Of the video (shot by Black Feather Creative), Erholtz remarks, “When I was able to get the full band behind the tune and the arranging, the energy really grew to the level I had first heard alone in my head. It is a song we recently ventured up to Northern Minnesota to create a music video for. We shared a day in a pole barn, crafting a vision from the ground up. After all the brainstorming took place, we then realized we had to put out the energy and performance necessary. It was a big day, but after viewing the final edits of the ‘Noble’ video, all the chaos was well worth it.” The barn represents that connection with nature that we have so far removed ourselves from over the years. The big turning point in the history of human development was the switch from nomadic living to settled hunter-gatherers. Our ancestors stopped roaming, and began nesting – and while the wooden barn came thousands of years later, it certainly echoes a relationships that feels particularly lost when you’re staring at screens for a living, surrounded by white-washed walls in cities full of steel skyscrapers and over-paved roads.
Yet the funny thing is that, for all Tabah struggle to comprehend the individual’s sorry place in modern society, they do their best to avoid too over-arching, definitive conclusions about the Western way of life.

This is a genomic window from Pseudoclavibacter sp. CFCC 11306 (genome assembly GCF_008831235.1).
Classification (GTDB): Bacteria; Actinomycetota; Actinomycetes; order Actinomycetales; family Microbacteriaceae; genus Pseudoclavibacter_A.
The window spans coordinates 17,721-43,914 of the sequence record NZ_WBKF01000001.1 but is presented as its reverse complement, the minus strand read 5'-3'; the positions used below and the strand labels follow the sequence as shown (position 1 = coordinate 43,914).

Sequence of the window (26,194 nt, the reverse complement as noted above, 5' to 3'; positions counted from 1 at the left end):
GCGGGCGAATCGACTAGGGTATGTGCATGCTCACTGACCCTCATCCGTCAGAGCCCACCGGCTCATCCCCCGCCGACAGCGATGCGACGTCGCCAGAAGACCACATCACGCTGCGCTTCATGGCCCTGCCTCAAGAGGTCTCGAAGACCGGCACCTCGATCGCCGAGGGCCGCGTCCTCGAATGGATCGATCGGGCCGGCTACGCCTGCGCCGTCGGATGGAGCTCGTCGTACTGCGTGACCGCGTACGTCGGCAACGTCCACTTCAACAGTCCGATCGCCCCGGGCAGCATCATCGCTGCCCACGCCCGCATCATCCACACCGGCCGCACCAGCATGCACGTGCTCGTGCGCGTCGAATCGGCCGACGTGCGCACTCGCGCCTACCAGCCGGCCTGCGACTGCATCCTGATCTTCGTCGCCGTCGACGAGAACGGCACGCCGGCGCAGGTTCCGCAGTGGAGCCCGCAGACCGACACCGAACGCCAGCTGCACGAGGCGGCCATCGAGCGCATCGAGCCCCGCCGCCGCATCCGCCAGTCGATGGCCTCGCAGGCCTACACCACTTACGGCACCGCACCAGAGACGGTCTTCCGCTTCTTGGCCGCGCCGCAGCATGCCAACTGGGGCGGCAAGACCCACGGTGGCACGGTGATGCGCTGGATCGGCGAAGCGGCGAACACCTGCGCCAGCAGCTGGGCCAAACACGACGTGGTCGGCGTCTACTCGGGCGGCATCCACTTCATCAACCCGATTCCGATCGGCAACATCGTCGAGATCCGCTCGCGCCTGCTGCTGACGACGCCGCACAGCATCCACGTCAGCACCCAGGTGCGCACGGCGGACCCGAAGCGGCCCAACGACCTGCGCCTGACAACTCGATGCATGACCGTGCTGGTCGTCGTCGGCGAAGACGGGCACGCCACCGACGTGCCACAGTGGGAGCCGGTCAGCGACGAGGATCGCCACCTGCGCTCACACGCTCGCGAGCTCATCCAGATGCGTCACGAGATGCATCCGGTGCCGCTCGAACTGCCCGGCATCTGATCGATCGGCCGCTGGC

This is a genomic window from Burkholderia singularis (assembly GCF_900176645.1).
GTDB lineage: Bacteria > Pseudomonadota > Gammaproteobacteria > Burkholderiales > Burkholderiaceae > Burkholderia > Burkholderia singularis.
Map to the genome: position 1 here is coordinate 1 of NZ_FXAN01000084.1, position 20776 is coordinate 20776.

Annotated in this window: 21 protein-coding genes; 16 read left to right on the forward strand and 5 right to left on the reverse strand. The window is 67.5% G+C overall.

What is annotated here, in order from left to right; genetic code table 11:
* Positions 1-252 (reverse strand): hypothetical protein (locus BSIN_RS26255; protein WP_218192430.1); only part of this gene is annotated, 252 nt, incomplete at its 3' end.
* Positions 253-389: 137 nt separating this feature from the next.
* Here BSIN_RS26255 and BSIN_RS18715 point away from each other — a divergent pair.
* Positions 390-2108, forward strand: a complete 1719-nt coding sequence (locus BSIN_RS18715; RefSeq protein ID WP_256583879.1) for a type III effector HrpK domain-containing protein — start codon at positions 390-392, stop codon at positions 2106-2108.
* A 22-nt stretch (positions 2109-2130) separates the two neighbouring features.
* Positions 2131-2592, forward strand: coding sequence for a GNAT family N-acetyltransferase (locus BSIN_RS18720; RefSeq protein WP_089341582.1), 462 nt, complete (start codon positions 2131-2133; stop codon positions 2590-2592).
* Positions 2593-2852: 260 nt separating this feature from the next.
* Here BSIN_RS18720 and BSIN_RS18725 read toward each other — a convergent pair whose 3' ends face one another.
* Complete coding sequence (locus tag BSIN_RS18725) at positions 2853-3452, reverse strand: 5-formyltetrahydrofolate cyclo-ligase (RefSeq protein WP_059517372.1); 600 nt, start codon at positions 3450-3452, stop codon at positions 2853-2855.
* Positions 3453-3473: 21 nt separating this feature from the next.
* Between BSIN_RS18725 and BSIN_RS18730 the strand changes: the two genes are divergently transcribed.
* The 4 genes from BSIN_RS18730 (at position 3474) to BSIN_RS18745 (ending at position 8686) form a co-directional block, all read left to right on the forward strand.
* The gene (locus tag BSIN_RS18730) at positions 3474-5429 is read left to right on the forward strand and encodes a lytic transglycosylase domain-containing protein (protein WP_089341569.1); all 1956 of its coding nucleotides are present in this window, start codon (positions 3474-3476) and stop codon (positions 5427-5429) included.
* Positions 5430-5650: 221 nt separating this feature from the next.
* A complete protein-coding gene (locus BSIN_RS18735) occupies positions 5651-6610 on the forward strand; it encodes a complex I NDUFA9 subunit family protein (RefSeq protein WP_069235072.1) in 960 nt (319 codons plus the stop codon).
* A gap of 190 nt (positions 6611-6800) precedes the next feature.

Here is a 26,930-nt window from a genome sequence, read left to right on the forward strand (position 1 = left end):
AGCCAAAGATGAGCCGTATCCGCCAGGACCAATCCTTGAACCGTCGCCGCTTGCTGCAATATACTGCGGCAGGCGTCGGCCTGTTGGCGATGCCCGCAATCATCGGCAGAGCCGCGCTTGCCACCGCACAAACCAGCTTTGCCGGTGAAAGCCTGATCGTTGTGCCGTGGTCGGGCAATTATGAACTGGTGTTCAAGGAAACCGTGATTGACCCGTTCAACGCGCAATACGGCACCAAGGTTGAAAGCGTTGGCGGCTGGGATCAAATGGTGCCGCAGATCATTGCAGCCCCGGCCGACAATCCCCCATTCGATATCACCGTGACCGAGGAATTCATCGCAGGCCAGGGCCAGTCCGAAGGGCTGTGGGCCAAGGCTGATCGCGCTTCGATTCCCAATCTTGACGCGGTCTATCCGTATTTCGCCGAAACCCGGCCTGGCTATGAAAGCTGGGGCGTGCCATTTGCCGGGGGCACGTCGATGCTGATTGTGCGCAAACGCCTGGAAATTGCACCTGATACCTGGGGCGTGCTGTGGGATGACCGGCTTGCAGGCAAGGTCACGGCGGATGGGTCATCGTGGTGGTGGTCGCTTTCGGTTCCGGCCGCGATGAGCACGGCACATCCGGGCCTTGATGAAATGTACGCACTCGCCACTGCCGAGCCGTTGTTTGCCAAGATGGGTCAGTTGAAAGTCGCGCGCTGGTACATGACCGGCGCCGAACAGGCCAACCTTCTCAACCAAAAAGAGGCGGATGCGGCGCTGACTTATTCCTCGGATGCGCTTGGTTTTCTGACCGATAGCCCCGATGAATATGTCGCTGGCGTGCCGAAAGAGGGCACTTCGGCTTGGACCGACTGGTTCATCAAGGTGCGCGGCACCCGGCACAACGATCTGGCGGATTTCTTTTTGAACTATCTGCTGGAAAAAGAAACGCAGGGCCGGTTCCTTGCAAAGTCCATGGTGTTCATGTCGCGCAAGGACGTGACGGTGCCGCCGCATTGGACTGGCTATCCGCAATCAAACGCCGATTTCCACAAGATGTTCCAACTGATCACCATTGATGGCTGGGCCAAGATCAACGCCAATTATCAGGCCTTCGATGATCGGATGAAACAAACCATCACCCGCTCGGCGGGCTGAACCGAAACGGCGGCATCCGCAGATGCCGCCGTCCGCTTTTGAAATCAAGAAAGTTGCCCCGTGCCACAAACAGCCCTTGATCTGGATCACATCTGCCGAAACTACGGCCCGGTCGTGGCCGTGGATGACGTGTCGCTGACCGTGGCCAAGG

As you continue on, noticing the familiar patterns, loose and wild.
Seeing that it’s interpretation, yet this place is not yours; you remain unaffected.
Can’t seem to get the universe around you, to exist with the one in your head.
So you ignore what you don’t understand.
Yes, much about our world is fake – Nirvana sang about that two and a half decades ago, and unfortunately not much has changed. In fact, our daily lives have probably deteriorated even further as mobile technology has progressed. But aside from pointing out the errors, Tabah are not exactly offering any answers – which, itself, is something Erholtz struggles with toward the end of the song, after tearing off the bottom half of her dress in an aggressive fuck you to the establishment.
Sat all alone as I waited for nothing
Besides, morning to sleep
Said “ Last night’s a little blurry and rough, around the edges, if you know what I mean”
What did I mean? What did I mean?
Wasn’t looking for surface magic
Tricks and trades learned overnight
I can’t stand it
Feels so fake, sometimes it hurts to stare
It’s okay to not have an answer to this endemic plague. Just by singing about the problem itself, Tabah are able to bring to the forefront a taboo issue that is rarely discussed out and in the open. Why are we so caught up in ourselves? It’s disgusting.
Percussionist Murphy Janssen puts it quite plainly: “For me, the lyrics touch on themes of self-realization, the blur between objective and subjective realities and how it feels to pursue something true. We messed around with some costume changes and different cut shots to bring out those questions of what is fake and what is real, and if you believe it, does it even matter?”
Watch Tabah’s music video for “Noble,” and if I may be so intrusive, reconsider your own circle and rhythm of life. If you’re not happy, or content, consider doing something about it: There’s only the present.
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cover: Tabah © Taylor Donskey